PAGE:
10/9/1945. Monday (+125) Vidkun Quisling was sentenced to death at Oslo for collaborating with the Nazis. He had been puppet Prime Minister during the Nazi occupation of Norway. He was executed on 24/10/1945, by firing squad, at Akershus Fortress, Oslo.
9/9/1945, Sunday (+124) Japanese forces in China formally surrendered to Chiank Kai Shek in Nanking.
8/9/1945. Saturday (+123) The USA and USSR agreed to divide the Korean Peninsula.
7/9/1945, Friday (+122) Berlin Victory Parade of 1945: The Allies held a victory parade in Berlin. The Soviet JS-3 heavy tank was displayed in public for the first time.
6/9/1945, Thursday (+121) A leftist committee led by Woon Hyung Lyuh proclaimed itself the official Government of an independent South Korea. However the US under Lieutenant John R Hodge, Commanding General of US forces in Korea, refused to recognise this Government. The US wanted to establish a trusteeship to supersede both the US military administration in the South and the Soviet-backed administration in the North. The Korean Government in exile declared itself as a political party, not the government.
5/9/1945. Wednesday (+120) Singapore re-occupied by the British. See 15/2/1942.
4/9/1945, Tuesday (+119) The Japanese garrison on Wake Island formally surrendered to the USA, see 23/12/1941..
3/9/1945, Monday (+118) General Tomoyuki Yamashita formally surrendered the remaining Japanese troops in the Philippines to United States Army General Jonathan M. Wainwright, the same commander who was compelled to surrender to Yamashita at Corregidor in 1942.
2/9/1945, Sunday (+117) Formal surrender of Japan, see 14/8/1945. The Japanese Chief of Staff, General Yoshijiro Umezo, signed the surrender document on board the USS Missouri, in front of General McArthur.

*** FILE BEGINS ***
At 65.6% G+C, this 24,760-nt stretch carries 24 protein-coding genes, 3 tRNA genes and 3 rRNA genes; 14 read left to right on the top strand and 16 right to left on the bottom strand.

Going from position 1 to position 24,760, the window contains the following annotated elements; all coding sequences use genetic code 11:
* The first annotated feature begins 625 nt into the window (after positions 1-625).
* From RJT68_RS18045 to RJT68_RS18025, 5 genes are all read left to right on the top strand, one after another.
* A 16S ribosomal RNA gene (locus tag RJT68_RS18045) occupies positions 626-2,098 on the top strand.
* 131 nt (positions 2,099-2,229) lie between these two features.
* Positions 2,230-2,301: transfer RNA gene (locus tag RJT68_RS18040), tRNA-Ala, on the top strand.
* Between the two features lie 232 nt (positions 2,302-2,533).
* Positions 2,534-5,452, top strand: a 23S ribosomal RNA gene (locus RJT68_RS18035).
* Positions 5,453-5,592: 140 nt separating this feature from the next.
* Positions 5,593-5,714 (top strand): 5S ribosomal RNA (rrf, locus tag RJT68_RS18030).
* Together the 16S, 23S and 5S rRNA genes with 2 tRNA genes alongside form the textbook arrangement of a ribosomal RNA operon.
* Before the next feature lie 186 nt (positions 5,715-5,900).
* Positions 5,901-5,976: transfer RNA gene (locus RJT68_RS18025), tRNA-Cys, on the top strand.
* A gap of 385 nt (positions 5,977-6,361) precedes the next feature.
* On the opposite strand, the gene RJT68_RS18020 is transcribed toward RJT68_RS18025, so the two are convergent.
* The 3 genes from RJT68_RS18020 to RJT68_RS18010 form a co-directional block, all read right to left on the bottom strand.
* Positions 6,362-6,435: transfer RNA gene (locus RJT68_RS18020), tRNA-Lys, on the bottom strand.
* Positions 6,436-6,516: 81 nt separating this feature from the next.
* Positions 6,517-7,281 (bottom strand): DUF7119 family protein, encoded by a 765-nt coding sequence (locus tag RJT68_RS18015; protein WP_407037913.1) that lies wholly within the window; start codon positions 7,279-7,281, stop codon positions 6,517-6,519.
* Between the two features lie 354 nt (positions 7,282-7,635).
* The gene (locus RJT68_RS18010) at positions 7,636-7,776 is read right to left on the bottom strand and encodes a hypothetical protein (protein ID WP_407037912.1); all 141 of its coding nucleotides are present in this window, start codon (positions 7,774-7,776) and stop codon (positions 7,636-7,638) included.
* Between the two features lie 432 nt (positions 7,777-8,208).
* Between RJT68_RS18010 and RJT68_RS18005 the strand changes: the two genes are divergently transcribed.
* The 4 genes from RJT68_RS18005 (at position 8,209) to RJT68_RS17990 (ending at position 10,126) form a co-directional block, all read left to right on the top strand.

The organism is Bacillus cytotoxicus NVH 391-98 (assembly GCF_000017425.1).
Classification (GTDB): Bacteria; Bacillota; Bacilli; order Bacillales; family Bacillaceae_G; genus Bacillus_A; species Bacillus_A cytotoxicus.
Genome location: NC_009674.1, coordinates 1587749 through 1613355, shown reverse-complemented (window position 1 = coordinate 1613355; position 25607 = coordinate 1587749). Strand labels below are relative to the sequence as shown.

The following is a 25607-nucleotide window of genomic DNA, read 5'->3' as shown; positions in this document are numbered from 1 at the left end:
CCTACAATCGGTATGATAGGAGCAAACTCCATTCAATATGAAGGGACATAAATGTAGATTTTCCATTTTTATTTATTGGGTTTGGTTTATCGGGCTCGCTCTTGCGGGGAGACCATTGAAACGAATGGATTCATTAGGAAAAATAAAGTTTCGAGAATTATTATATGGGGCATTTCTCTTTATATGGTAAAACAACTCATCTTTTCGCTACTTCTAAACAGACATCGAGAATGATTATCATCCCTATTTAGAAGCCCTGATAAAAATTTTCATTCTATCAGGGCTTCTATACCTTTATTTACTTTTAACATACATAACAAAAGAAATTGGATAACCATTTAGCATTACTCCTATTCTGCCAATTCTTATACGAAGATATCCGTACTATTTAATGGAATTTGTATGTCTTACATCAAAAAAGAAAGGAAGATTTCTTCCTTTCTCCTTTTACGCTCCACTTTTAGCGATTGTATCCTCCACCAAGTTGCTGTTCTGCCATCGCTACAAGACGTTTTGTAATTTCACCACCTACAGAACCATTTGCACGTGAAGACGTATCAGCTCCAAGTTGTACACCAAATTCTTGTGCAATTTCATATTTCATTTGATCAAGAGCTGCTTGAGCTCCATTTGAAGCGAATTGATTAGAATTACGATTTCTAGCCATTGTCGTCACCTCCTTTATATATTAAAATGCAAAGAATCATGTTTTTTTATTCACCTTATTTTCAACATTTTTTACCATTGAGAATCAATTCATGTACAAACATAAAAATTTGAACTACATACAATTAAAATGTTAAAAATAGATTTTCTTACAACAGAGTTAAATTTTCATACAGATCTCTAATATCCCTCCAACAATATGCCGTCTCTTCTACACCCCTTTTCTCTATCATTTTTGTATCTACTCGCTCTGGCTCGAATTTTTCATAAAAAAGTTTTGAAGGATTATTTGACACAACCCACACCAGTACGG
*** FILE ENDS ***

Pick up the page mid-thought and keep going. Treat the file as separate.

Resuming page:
1/9/1945. Saturday (+116) British troops took control of Hong Kong.
31/8/1945, Friday (+115) Douglas MacArthur established the Supreme Allied Command in Tokyo.
30/8/1945, Thursday (+114) The British Royal Navy returned to Hong Kong.
29/8/1945, Wednesday (+113) The Xinghua Campaign began in China.
28/8/1945. Tuesday (+112) US troops landed in Japan.
25/8/1945, Saturday (+109)
20/8/1945, Monday (+104) The US terminated the Lend Lease Act, as hostilities had ceased� Passed by US Congress in 1941, it offered help to the UK, under attack from the Nazis.� However US aid to Europe continued under the Marshall Plan.
19/8/1945. Sunday (+103) Soviet troops occupied Harbin and Mukden in Manchuria; 100,000 Japanese there surrendered.
18/8/1945 Saturday (+102) The Soviet invasion of the Kuril Islands began, opening with the Battle of Shumshu.
17/8/1945, Friday (+101) Indonesia was proclaimed an independent republic, under Dr Sukarno, after its liberation from Japanese forces.� The PNI (Indonesian Nationalist Party) proclaimed a Republic in the city they called Jakarta, and the Dutch called Batavia.� The Dutch and the PNI began fighting.
16/8/1945, Thursday (+100) Emperor Hirohito issued a decree at 4:00 p.m. local time ordering all Japanese forces to cease fire. The Japanese cabinet resigned.
15/8/1945, Wednesday (+99) Marshal Petain was convicted of treason (see 23/7/1945) and sentenced to death. Like all death sentences on minors and women, this was commuted by President De Gaulle to life and the 90-year-old Marshal was confined to the Ile de Yeu off the Vendee coast. In June 1951 Petain, feeble and devoid of mental faculties, was released; he died less than a month later. Overall in France the purge of collaborators, known as l�epuration (the purification) lasted from September 1944 to the end of 1949. Just over 2,000 death sentences were handed down, of which 768 were carried out. Even the entertainer Maurice Chevalier, who had merely entertained French PoWs in Germany, narrowly escaped a firing squad. Some 12x this number of those officially executed were summarily shot by firing squad immediately after liberation.
14/8/1945. Tuesday (+98) (1) Japan surrendered unconditionally. This marked the end of World War II. VJ day was officially celebrated on the following day, the 15th August. The Japanese surrender was officially accepted by General Douglas MacArthur on the US aircraft carrier Missouri on 2/9/1945. Between November 1944 and August 1945 nearly 70 Japanese cities were pulverised, with around 300,000, mostly civilians, killed.